Lindsey Cook

Lindsey Cook

Two years ago in the United Kingdom, 42-year-old Simone Back decided to take her own life. But first, she made it Facebook official.

At 10:53 p.m. on Christmas Day, she posted: “Took all my pills be dead soon bye bye everyone.”

The response from her more than 1,000 Facebook friends was 148 comments debating the message, some calling her a liar or taunting her, saying she wasn’t a kid anymore.

Not one of the people who saw the status called the police. Back was found dead in her flat 14 hours later.

It’s a story that’s becoming more popular, especially in teens.

Jamey Rodemeyer was 14-years-old when he became one of the 100 Americans that die each day from suicide. Bullied because of his sexuality, the teen looked to Lady Gaga for inspiration and became a rallying cry for bullied gay and bisexual teens. He posted a final message to Twitter before he died in September of 2011.

Even in death, Rodemeyer was taunted, with some commenters saying they were glad he was dead.

In teens, cyberbullying and suicide are tightly connected. Bully victims are between two and nine times more likely to commit suicide than non-victims. One study found bullying contributes to half of suicides in teens.

Even though cyberbulling plays out online, easily viewed by everyone with access to a social network, it has proven difficult to stop. Principals, teachers and parents can’t watch over students’ screens at home to make sure they play nice, especially as teens flock to mobile devices.

Teens are hyper connected and these days, choose to attack, and to die, in plain sight. Posting a status about a classmate is as easy as clicking send. It takes a few seconds and with the connected networks available to teens, is easily spread.

Forty-two percent of kids say they have been bullied online. Ninety percent of bullying online goes unreported.

In the world of psychology, it's called diffusion of responsibility. Seeing a clear cry for help or an emotional status from a friend on Facebook, users think someone else will do something — someone who knows the person better will get involved.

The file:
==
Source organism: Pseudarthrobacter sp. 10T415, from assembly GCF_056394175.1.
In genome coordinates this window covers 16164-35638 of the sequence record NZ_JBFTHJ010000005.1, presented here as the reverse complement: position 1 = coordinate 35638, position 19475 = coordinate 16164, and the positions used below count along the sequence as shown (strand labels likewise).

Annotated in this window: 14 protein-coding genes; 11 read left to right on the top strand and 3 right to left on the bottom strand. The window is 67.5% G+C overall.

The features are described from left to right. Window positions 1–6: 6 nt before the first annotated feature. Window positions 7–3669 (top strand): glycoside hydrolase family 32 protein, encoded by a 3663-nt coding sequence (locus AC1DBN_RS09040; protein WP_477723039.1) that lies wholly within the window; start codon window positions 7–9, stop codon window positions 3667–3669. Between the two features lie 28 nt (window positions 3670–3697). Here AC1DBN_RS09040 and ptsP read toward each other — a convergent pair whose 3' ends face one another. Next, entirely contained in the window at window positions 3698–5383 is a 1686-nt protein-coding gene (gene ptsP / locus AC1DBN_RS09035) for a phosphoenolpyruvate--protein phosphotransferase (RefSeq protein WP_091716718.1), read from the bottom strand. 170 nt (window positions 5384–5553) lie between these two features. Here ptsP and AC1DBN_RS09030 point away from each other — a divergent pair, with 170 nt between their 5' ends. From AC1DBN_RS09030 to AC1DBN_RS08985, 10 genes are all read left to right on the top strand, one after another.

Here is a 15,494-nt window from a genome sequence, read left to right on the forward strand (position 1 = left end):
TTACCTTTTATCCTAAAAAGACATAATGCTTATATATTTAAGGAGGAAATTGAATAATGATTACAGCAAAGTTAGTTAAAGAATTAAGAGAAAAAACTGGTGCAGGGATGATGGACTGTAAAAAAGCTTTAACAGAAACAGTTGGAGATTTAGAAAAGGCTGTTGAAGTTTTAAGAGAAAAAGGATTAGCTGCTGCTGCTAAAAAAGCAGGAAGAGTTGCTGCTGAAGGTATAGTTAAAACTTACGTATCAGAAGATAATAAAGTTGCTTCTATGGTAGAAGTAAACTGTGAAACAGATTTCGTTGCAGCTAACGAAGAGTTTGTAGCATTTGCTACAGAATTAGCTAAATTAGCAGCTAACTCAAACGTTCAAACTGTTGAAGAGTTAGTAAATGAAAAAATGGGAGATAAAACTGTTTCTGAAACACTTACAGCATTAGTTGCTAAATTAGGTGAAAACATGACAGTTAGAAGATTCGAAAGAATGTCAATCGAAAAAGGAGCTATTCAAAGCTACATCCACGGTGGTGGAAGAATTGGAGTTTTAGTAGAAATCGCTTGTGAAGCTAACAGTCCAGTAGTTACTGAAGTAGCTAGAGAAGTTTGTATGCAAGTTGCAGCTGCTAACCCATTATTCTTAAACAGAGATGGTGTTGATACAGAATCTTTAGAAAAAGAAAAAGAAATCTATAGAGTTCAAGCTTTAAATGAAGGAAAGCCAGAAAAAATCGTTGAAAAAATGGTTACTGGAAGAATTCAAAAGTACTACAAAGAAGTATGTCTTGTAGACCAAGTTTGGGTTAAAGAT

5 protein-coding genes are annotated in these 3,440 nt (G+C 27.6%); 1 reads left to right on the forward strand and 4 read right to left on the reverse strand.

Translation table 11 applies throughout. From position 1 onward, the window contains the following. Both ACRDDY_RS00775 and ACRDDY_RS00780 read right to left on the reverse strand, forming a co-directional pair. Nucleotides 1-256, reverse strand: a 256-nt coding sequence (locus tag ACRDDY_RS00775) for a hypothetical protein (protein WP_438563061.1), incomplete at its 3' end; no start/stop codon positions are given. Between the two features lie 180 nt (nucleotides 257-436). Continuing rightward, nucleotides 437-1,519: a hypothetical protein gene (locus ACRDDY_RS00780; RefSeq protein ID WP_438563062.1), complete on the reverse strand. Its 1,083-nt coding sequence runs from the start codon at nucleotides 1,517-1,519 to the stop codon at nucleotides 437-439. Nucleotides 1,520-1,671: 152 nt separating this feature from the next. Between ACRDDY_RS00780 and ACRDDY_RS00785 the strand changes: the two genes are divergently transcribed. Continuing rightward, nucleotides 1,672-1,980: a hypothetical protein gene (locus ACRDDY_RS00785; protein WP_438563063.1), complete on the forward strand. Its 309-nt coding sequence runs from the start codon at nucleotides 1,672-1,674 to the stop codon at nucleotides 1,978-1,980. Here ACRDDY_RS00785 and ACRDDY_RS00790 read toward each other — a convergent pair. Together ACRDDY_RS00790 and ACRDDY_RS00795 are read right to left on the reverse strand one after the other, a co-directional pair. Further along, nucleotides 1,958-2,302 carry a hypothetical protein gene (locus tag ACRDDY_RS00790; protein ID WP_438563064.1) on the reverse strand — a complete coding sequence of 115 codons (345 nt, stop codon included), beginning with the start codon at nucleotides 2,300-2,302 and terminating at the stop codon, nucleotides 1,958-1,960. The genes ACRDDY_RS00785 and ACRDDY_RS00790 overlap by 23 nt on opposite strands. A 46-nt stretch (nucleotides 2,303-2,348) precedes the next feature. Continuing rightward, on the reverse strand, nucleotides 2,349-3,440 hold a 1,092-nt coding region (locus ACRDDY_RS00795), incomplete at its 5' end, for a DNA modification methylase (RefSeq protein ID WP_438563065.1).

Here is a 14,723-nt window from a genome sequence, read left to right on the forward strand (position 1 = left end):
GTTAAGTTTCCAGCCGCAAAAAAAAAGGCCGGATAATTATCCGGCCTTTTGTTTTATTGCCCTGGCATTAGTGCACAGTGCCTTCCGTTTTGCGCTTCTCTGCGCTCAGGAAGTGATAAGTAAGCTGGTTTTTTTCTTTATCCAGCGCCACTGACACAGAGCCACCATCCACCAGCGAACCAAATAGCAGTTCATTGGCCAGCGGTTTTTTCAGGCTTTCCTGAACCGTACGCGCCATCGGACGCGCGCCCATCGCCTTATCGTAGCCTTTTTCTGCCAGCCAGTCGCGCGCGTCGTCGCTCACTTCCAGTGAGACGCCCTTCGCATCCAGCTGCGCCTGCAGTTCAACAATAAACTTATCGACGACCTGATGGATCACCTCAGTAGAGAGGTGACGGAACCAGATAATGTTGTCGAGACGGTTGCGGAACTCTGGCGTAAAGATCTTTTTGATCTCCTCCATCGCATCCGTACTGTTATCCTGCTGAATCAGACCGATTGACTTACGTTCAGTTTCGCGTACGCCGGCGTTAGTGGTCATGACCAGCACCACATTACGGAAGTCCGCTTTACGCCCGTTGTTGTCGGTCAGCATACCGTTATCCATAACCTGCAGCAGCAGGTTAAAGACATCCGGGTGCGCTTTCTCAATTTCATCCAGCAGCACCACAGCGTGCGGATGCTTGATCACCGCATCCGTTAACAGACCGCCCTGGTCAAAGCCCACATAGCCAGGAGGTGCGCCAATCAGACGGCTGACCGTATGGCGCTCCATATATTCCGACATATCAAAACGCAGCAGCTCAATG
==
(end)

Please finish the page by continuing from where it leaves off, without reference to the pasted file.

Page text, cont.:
They move on because the whole thing would be too messy, better just scroll on to the pictures of your friend’s new kitten.

Now, you can do something. It’s as easy as clicking a couple of buttons on Facebook.

In honor of National Suicide Prevention Day on Monday, the Obama administration rolled out a new nationwide prevention strategy for suicide targeting veterans and young Americans.

As part of the initiative, Facebook is starting a flag feature where users can quickly report suicidal comments posted on Facebook. After a post is flagged, the user receives an email urging them to call the national suicide hotline or chat online with a counselor.

Keith Campbell, the department head of the University psychology department, said an easy flag feature for posts would lessen the diffusion of responsibility and hopefully, help prevent suicides.

“People could take that very seriously and do something,” he said. “There are a lot of people who would be willing to respond. This eliminates the diffusion of responsibility by giving an easy way to do it.”

The “violent or harmful behaviour” flag joins another for “hate speech” and a specific menu for content harassing the flagger or a friend.

These Facebook flags are just the beginning of addressing a wide problem of cyberbullying in teens. Fixing the problem will require plans with involvement beyond Lady Gaga and some principals.

Cyberbullying requires participation from the administrations of social networks. CEOs of Facebook, Twitter and Formspring should be leading the campaign against cyberbullying instead of ignoring the problem social networks helped to create.

With the new status-reporting initiative, Facebook has taken the first step towards starting that campaign.

To report a status on Facebook:

1. Place your cursor over the upper right-hand corner of the status and click the arrow that appears.

2. Click “report story or spam.”

3. A message reading “This story has been marked as spam. Undo. If this story is abusive, please file a report” will appear in place of the status. Click “report.”

4. A menu entitled “Is this post about you or a friend?” will appear and the user can select options for harmful behaviour, hate speech or harassing messages.

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